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As Republicans and Democrats, like the Capulets and the Montagues, battle for political power while innocent people die, poignant words come to mind from Shakespeare’s Romeo and Juliet, spoken by Mercutio as he lay dying: “A plague a’ both your houses!”

After the Boston Marathon bombing, the general consensus was that politicizing tragedy is crassly inappropriate.  The night before David Axelrod revealed that the president thought the carnage was a result of Tax Day, many felt the more suitable reaction would be to heed the politicized platitude Obama extended when he said “on days like this there are no Republicans or Democrats — we are Americans, united in concern for our fellow citizens.”

Yet, without minimizing the misery being experienced by more than 150 people and their families, it’s hard to deny that Boston has everything to do with politics.  It is long past the time that America should have already admitted that we now live in a country where our leaders are more concerned with not offending anyone than they are about the people they’ve vowed to protect.

Boston is about politics, because we have a Department of Homeland Security that is headed up by a woman who reassured America that the border is more secure than ever, knowing full well that it is not.

Instead of monitoring the nation’s safety, Janet ‘Big Sis’ Napolitano squanders resources on pricey hollow-point bullets, chases down “dangerous hairdryers,” and writes accusatory reports neutralizing the threat of true adversaries while demonizing ex-military personnel, raising suspicions about all right-leaning conservatives, and insinuating that many Christians are white supremacists.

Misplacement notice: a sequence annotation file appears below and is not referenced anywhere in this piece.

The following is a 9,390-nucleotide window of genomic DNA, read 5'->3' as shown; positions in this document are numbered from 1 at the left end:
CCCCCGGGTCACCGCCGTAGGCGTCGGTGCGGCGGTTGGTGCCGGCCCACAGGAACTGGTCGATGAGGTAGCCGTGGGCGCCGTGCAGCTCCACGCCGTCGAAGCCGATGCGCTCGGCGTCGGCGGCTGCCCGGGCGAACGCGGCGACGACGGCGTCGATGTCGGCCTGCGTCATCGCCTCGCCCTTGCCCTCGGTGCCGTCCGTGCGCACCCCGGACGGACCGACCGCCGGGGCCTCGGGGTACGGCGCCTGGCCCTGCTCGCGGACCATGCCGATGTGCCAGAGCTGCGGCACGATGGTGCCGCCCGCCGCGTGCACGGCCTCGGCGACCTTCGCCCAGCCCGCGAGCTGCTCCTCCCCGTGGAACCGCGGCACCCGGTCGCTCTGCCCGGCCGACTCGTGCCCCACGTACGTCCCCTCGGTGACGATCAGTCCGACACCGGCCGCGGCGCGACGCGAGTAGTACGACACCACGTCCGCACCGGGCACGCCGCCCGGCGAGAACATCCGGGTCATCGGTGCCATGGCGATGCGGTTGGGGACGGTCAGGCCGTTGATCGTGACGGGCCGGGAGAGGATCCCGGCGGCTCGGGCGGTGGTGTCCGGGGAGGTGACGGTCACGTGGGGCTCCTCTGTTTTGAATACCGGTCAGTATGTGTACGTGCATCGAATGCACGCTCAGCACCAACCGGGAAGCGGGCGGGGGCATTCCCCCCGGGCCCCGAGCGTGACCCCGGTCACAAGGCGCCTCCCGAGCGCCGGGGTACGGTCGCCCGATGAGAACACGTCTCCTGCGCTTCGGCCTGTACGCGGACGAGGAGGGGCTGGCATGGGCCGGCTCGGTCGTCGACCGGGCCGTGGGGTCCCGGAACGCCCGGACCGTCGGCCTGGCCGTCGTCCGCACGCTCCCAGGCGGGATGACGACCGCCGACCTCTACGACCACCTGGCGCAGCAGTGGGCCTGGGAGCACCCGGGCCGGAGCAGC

What happened in the Hub is political because the president’s supposedly heartfelt speech after the Newtown shootings contained a paragraph concerning federal resources, caring for victims, and counseling the families that was copied verbatim and pasted into the scripted comments he delivered following the marathon bombing.

The difference between the two public statements was that although Michelle Obama was mentioned in both, the latter speech lacked the bogus waterworks he turned on in his Newtown appearance – not to mourn the death of 20 small children, mind you, but in hopes of furthering an anti-gun agenda.

Again, the events in Boston are about politics, because whenever an incident provides fodder for issues Obama is looking to advance, he’s the first one to do what he advised Americans not to do.

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